Last week, on 9 July 2015, the Digital Ethnography Research Centre (DERC) ran its first monthly reading group. It was, by all accounts, a success. Intimate enough to allow everyone the chance to readily participate, with a little under 10 people going, John Postill (as the resident academic guru) and myself were facilitating. As you can see from last week’s post, the introductory reading, Horst, Hjorth & Tacchi (2012). ‘Rethinking ethnography’, was chosen to centre the discussion on what ethnography means to us as researchers and how this shapes (or will shape) our research practices moving forward, both in relation to analogue and digital localities.

The discussion was quite varied with participants sharing both their experiences and intentions, with regards to ethnography, in a variety of areas such as internet practices, activism, social media, indigenous groups, gaming and subcultures located in Australia and around the world; including Russia, Indonesia and Spain. While many of the group have been working closely with digital worlds it was apparent that digital media and materialities are not the only matters being explored. Some other discussion topics included matters, such as:

  • How relevant is the notion of community for ethnography and the idea that locality (be that virtual and well as physical or a mix of the two) may be a more important consideration, when identifying the boundaries of ethnographic enquiry. Amit and Rapport’s (2002) ‘The Trouble with Community’ was suggested as a good resource, in relation to conceptualisations of community; and
  • When considering the ‘reflective turn’ in anthropology, it was recognised that this was now part and parcel of the constructivist approach for ethnographers, as they instinctively acknowledge what they bring to bear in their own research. Rather than disappearing into the apparatus of the ethnographers tool kit, however, the recent ‘ontological turn’ in anthropology (exemplified by the Sahlins/Latour ’showdown’ at the 2013 AAA Conference – see Morrison 2014 ) and the rise of social activism suggests that inward looking reflexivity and the existence of multiple meanings, differences and worlds inhabited are front and centre for many ethnographers.

With the nature of the first session being fairly reflexive, in itself, and broad ranging there is too much to cover here. Moving forward the reading group will likely be more focused as participants reflect and discuss each month’s ‘digital ethnography’ reading. This is not to say every reading will have to include digital elements. As with the members of DERC, I’m sure future readings will cover a wide and varied range of ethnographic methodologies, accounts and insights.

Next month’s meeting is on 12 August 2015. If you’re in Melbourne at the time and would like to attend this meeting please drop us an email.

[John Postill adds: We’ll probably be discussing a chapter from Hacker, Hoaxer, Whistleblower, Spy: The Many Faces of Anonymous. Gabriella Coleman. Brooklyn, NY: Verso Books, 2014. 464 pp. Gabriella Coleman will be giving a talk at DERC on 26 or 27 August, so the reading session will be a good opportunity to do some preparatory work.]

Amit, V., & Rapport, N. (2002). The Trouble with Community: Anthropological reflections on movement, identity and collectivity. London: Pluto Press.

Horst, H., Hjorth, L., & Tacchi, J. (2012). Rethinking ethnography: An introduction. Media International Australia(145), 86-93.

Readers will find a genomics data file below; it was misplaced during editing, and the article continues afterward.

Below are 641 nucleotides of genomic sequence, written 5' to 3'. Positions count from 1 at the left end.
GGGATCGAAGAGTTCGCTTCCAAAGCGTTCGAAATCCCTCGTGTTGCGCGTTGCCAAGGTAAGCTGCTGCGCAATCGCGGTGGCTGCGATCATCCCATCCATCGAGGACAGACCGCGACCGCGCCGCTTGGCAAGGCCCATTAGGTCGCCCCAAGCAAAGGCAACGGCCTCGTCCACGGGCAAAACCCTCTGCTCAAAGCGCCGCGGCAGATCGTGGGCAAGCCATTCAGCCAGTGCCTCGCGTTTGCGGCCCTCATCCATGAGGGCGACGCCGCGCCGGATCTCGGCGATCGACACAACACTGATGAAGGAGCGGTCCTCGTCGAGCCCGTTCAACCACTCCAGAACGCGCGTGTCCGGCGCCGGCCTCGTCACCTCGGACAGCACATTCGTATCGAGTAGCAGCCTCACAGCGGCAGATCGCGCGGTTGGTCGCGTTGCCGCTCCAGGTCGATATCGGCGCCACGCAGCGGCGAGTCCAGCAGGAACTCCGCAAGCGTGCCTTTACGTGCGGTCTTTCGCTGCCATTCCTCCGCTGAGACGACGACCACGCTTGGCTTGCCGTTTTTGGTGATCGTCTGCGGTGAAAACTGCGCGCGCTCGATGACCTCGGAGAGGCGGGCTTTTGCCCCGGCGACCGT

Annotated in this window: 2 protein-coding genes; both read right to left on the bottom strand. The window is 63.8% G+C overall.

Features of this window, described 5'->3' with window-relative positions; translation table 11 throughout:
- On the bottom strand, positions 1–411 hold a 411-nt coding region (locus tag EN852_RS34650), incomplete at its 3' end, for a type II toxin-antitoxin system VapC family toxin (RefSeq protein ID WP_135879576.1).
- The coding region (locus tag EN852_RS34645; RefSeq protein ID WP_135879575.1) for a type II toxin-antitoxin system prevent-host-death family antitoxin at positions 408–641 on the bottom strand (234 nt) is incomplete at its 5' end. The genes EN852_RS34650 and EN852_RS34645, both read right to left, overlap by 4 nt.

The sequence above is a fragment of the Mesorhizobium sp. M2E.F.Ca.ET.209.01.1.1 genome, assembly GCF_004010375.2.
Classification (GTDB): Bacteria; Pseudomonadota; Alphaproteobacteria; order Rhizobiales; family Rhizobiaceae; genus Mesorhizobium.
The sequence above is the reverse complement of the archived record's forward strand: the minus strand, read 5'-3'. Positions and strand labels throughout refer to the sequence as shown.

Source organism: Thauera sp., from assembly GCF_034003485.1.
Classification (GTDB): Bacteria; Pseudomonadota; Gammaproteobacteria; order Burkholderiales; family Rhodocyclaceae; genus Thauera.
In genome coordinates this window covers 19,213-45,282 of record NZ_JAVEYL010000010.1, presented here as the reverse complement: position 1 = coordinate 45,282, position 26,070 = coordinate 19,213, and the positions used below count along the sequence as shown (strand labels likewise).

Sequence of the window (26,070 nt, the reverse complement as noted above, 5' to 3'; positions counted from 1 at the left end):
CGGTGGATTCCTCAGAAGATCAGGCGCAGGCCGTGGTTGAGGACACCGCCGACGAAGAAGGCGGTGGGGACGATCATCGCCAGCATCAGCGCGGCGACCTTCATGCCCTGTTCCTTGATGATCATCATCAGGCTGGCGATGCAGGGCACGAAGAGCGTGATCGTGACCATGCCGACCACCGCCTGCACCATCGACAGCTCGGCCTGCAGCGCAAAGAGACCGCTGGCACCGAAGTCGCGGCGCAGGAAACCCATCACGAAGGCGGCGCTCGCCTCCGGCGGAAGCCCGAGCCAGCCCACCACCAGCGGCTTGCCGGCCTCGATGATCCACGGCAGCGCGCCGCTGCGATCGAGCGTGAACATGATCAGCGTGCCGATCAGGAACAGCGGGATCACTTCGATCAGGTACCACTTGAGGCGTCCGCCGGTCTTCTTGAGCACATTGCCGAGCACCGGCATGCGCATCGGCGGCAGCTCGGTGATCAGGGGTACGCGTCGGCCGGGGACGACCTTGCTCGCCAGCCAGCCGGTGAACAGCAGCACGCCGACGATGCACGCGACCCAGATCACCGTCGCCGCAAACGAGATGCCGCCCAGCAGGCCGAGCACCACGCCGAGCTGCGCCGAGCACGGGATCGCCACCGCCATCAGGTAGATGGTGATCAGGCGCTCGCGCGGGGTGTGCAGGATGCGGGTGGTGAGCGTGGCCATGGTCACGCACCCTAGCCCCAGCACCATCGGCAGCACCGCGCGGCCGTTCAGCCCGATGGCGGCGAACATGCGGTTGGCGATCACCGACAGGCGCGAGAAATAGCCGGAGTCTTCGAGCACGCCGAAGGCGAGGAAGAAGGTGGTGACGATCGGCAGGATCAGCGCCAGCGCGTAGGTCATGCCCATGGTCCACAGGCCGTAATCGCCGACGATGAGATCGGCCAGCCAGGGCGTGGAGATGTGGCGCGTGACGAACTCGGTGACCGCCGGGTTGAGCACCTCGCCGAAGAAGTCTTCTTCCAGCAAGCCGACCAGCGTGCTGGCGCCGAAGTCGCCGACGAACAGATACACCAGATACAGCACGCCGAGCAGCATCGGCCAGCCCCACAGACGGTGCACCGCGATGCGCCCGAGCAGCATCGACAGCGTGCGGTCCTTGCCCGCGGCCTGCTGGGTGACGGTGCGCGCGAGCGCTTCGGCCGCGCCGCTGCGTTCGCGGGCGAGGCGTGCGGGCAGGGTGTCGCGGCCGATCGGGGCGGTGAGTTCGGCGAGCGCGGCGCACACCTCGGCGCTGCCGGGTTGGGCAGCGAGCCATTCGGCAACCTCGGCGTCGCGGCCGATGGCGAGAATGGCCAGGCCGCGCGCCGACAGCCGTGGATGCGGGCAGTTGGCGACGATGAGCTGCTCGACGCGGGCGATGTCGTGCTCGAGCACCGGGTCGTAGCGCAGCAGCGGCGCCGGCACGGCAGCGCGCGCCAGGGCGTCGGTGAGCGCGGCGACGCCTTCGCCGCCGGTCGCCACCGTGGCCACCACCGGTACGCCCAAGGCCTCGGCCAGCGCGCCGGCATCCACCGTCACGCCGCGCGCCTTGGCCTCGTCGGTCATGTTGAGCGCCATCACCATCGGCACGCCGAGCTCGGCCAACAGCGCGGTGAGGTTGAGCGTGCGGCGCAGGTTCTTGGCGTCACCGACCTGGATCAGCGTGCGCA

Morrison, I. (2014, 24 January). Public Engagement Vs. The Ontological Turn. Allegra Lab. Available from

New digital ethnography reading group

July 8, 2015

By Allister Hill
PhD candidate
Digital Ethnography Research Centre (DERC)
RMIT University, Melbourne

Due to scheduling clashes, this month we are running the first group Thursday 9 July 2015, 12-1:30pm, Room 9.3.5A/B [RMIT city campus, Melbourne]. Moving forward they will be run on the second Wednesday of each month, starting on 12 August 2015 (12-1:30pm). See also the meeting invite.

As this is the first session we’d like you to think about some of the following. What ethnography means to you and to your research? How does your understanding of ethnography shape your practices as a researchers / how do you expect it to, if you are just starting out now? Where is the digital located, for you, in relation to ethnographic practice?

This month’s reading is (see attached, NB if the link doesn’t work you may need to right click and open link in a new window).

Horst, H., Hjorth, L., & Tacchi, J. (2012). Rethinking ethnography: An introduction. Media International Australia, 12(145), 86-93.

With regard to the reading for this week, Rethinking ethnography, perhaps one or a few of the following matters could be considered and discussed with the group:

  1. What are the ways in which the article encourages the reader to ‘rethink’ ethnography and ethnographic practice? How does this rethinking facilitate understanding the world (in particular digital lives and media) in ‘useful and insightful ways’ and more?
  2. Nightingale (2012) ties the development of media ethnography to the cultural or ‘reflexive turn’ in anthropology. What does this ‘reflective turn’ refer to? Furthermore, in what ways could this have lead to improved ethnographic practice in media and cultural studies and the expansion of media anthropology?
  3. Do you agree with Small’s (2009) differentiation between the ways that sociologists and social/cultural anthropologists have used and approached ethnographic research? What are the ways that sociologists approach ethnography, that may differ from anthropologists, if they are more inclined to encounter questions as to the validity of their research based on ‘how many’ and ‘who’ are in their study?
  4. Explore the notion of ‘being in fieldwork’ as used, with a nod to studying virtual worlds, by Boellstorff et. al (2012) and how that compares to what anthropologists may have considered ‘participant observation’ in the past.
If there are any digital ethnography readings that you would like to recommended, start thinking of them now and/or email them through and we can work towards setting up the list of readings for future reading groups.